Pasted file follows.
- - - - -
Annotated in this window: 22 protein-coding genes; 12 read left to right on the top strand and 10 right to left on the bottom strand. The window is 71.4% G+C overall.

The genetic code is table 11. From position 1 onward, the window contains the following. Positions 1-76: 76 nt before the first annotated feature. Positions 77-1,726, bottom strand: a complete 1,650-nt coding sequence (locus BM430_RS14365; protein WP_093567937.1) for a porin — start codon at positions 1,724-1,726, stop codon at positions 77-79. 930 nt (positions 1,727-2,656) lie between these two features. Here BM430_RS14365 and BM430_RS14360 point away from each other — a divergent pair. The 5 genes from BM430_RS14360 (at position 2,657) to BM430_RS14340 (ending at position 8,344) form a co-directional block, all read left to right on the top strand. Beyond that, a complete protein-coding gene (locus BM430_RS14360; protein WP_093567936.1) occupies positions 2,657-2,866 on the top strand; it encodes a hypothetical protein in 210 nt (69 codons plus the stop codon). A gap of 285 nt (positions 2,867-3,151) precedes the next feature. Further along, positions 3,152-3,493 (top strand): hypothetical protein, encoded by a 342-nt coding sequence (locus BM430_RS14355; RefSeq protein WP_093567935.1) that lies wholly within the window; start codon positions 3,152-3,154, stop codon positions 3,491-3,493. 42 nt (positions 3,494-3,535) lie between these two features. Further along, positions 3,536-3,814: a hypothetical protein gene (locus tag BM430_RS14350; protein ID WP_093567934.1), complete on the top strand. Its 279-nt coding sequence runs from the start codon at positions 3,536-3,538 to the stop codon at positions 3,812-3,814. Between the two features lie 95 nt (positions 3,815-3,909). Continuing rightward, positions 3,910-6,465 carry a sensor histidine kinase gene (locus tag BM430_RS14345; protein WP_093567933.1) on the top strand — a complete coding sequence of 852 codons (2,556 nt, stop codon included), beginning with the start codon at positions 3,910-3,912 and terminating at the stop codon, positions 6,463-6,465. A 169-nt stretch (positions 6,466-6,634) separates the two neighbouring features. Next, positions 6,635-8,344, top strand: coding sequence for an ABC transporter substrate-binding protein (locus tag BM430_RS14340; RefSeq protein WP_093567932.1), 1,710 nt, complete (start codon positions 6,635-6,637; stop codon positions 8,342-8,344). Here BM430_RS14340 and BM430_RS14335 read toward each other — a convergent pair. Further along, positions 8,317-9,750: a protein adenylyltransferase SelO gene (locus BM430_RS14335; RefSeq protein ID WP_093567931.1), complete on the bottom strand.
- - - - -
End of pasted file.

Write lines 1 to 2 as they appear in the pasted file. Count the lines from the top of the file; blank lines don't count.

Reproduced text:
Annotated in this window: 22 protein-coding genes; 12 read left to right on the top strand and 10 right to left on the bottom strand. The window is 71.4% G+C overall.

The genetic code is table 11. From position 1 onward, the window contains the following. Positions 1-76: 76 nt before the first annotated feature. Positions 77-1,726, bottom strand: a complete 1,650-nt coding sequence (locus BM430_RS14365; protein WP_093567937.1) for a porin — start codon at positions 1,724-1,726, stop codon at positions 77-79. 930 nt (positions 1,727-2,656) lie between these two features. Here BM430_RS14365 and BM430_RS14360 point away from each other — a divergent pair. The 5 genes from BM430_RS14360 (at position 2,657) to BM430_RS14340 (ending at position 8,344) form a co-directional block, all read left to right on the top strand. Beyond that, a complete protein-coding gene (locus BM430_RS14360; protein WP_093567936.1) occupies positions 2,657-2,866 on the top strand; it encodes a hypothetical protein in 210 nt (69 codons plus the stop codon). A gap of 285 nt (positions 2,867-3,151) precedes the next feature. Further along, positions 3,152-3,493 (top strand): hypothetical protein, encoded by a 342-nt coding sequence (locus BM430_RS14355; RefSeq protein WP_093567935.1) that lies wholly within the window; start codon positions 3,152-3,154, stop codon positions 3,491-3,493. 42 nt (positions 3,494-3,535) lie between these two features. Further along, positions 3,536-3,814: a hypothetical protein gene (locus tag BM430_RS14350; protein ID WP_093567934.1), complete on the top strand. Its 279-nt coding sequence runs from the start codon at positions 3,536-3,538 to the stop codon at positions 3,812-3,814. Between the two features lie 95 nt (positions 3,815-3,909). Continuing rightward, positions 3,910-6,465 carry a sensor histidine kinase gene (locus tag BM430_RS14345; protein WP_093567933.1) on the top strand — a complete coding sequence of 852 codons (2,556 nt, stop codon included), beginning with the start codon at positions 3,910-3,912 and terminating at the stop codon, positions 6,463-6,465. A 169-nt stretch (positions 6,466-6,634) separates the two neighbouring features. Next, positions 6,635-8,344, top strand: coding sequence for an ABC transporter substrate-binding protein (locus tag BM430_RS14340; RefSeq protein WP_093567932.1), 1,710 nt, complete (start codon positions 6,635-6,637; stop codon positions 8,342-8,344). Here BM430_RS14340 and BM430_RS14335 read toward each other — a convergent pair. Further along, positions 8,317-9,750: a protein adenylyltransferase SelO gene (locus BM430_RS14335; RefSeq protein ID WP_093567931.1), complete on the bottom strand.